Now that the contentious 2012 election has finally ended, we get a chance to look back and assess what happened and why. Regardless of who you voted for, it’s impossible not to acknowledge that the real winner of the 2012 election was data.

For the first time in history, this election demonstrated the power of using analytics and numbers crunching for politics. What I find most remarkable is the rapid evolution of this change. If you look back just a few years ago, Karl Rove was widely regarded as the political mastermind of the universe. Rove’s primary innovation was the use of highly targeted direct mail campaigns to get out the evangelical and rural vote to win the 2004 election for George W. Bush. Fast-forward a few short years, and not only did Rove’s candidate lose, but the master strategist was reduced to challenging his network’s numbers geeks live on the air, only to be rebuffed.

In every way, the old guard was bested by a new generation of numbers crunchers, nerds and data geeks who leveraged data science, analytics, predictive modeling and a highly sophisticated online marketing campaign to poll, raise money and get out the vote in an unprecedented manner.

On the subject of polling, I was intrigued by Nate Silver’s incredibly accurate FiveThirtyEight blog that used a sophisticated system to synthesize dozens of national polls in a rolling average to predict the actual election results. In the run-up to the election, he even received a lot of flak from various pundits who claimed he was wrong basing on their perception on voter “enthusiasm,” “momentum” and other non-scientific observations. At the end of the day, however, data won out over hot air and punditry big time. Silver’s final tally was absolutely dead on, crushing most other national polls by a wide margin.

I especially love his Nov. 10 post in which Silver analyzes the various polls and shows which ones fared the best and which ones weren’t worth the paper they were printed on. It’s shocking to see that the Gallup Poll—in many people’s mind the oldest and most trusted name in polling—was skewed Republican by a whopping 7.2 points when averaged across all 11 of their polls. Ouch. For an organization that specializes in polling, their long-term viability must be called into question at this point.

One thing I find highly interesting when looking at the various poll results is that when you examine their methodologies, it’s not too surprising that Gallup fell flat on its face, relying on live phone surveys as the primary polling method. When considering that many young, urban and minority voters don’t have a landline and only have a cellphone, it doesn’t take a rocket scientist to conclude any poll that doesn’t include a large number of cellphones in its cohort is going to skew wildly Republican … which is exactly what happened to Gallup, Rasmussen and several other prominent national polls.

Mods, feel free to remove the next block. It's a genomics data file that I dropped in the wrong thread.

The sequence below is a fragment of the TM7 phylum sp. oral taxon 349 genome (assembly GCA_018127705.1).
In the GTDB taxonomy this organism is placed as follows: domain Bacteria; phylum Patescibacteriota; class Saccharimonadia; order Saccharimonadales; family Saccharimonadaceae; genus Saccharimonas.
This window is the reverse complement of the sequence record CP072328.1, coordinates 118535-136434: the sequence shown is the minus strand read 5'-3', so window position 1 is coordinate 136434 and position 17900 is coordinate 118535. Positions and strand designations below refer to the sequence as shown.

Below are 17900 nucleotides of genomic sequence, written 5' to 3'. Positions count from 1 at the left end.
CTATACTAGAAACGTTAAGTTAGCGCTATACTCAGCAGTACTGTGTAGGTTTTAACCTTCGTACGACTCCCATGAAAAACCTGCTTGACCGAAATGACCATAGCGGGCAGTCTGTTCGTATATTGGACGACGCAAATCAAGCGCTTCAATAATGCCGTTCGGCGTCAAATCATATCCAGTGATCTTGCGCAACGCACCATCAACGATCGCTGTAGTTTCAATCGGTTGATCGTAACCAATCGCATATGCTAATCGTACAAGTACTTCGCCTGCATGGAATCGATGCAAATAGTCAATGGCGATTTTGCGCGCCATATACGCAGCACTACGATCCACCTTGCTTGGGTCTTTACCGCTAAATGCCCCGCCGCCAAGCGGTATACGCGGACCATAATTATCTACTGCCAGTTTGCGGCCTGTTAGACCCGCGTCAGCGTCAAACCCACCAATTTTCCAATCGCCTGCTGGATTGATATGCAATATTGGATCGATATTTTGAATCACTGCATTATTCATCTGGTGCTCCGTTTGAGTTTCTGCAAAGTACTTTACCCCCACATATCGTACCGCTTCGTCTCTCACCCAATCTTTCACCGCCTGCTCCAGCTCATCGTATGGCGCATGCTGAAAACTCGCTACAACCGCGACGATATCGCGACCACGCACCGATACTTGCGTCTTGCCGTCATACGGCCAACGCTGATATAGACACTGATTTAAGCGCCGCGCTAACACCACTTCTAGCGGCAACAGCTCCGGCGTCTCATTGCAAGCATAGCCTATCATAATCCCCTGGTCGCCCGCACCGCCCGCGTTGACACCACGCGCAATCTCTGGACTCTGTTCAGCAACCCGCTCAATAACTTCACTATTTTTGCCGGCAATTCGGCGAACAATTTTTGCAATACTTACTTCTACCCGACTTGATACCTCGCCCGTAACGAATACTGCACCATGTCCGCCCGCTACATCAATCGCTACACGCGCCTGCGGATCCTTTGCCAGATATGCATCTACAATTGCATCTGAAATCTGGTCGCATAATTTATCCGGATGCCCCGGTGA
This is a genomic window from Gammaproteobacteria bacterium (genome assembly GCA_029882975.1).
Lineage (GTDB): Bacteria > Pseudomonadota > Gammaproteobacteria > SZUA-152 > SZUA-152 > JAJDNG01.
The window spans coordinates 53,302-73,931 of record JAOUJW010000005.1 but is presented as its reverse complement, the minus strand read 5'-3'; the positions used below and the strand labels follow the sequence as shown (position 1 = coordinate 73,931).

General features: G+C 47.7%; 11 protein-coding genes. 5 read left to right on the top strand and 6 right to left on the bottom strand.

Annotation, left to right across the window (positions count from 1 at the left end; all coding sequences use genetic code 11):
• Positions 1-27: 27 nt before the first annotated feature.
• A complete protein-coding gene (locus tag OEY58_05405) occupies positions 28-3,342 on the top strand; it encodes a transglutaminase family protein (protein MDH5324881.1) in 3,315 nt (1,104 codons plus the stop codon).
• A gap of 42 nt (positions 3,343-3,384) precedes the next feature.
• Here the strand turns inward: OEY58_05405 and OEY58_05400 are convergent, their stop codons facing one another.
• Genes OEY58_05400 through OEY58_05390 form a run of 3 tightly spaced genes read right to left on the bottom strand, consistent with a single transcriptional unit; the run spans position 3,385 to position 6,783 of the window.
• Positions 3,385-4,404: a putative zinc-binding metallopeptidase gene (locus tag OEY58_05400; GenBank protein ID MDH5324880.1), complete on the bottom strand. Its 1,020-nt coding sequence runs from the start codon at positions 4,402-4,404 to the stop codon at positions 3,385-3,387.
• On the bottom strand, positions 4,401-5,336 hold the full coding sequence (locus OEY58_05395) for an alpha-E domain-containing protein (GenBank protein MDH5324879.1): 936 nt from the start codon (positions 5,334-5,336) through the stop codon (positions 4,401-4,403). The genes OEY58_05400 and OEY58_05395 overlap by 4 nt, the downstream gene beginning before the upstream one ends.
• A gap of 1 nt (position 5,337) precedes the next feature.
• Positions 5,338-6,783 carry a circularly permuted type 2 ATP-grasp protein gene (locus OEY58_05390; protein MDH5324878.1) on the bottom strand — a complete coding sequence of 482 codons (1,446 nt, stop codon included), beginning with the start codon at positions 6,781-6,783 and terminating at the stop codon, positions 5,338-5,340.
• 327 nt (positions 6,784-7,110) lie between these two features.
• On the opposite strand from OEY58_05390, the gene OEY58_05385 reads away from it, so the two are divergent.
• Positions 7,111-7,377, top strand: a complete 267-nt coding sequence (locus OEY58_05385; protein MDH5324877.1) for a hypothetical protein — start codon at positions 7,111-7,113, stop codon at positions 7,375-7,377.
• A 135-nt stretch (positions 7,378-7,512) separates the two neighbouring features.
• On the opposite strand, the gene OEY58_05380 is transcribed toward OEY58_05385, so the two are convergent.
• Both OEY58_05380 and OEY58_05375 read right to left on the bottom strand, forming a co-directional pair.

Turning to the Obama campaign’s incredible Get Out The Vote (GOTV) machine that turned out more people in more places than anyone could have ever predicted, there’s no doubt in anyone’s mind that for data-driven marketers, the 2012 U.S. election victory was a watershed moment in history.

According to a recent article in Time titled “Inside the Secret World of the Data Crunchers Who Helped Obama Win,” the secret sauce behind Obama’s big win was a massive data effort that helped him raise $1 billion, remade the process of targeting TV ads, and created detailed models of swing-state voters that could be used to increase the effectiveness of everything from phone calls and door-knocks to direct mailings and social media.

What’s especially interesting is that, similarly to a tech company, Obama’s campaign actually had a large in-house team of geeks, data scientists and online marketers. Composed of elite and senior tech talent from Twitter, Google, Facebook, Craigslist and Quora, the program enabled the campaign to turn out more volunteers and donors than it had in 2008, mostly by making it it simpler and easier for anyone to engage with the President’s reelection effort. If you’d like to read more about it, there’s a great article recently published in The Atlantic titled “When the Nerds Go Marching In” that describes the initiative in great detail.

Well, looks like I’m out of space. One thing’s for sure though, I’m going to be very interested to see what happens in coming elections as these practices become more mainstream and the underlying techniques are further refined.

If you have any observations about the use of data and analytics in the election you’d like to share, please let me know in your comments.

—Rio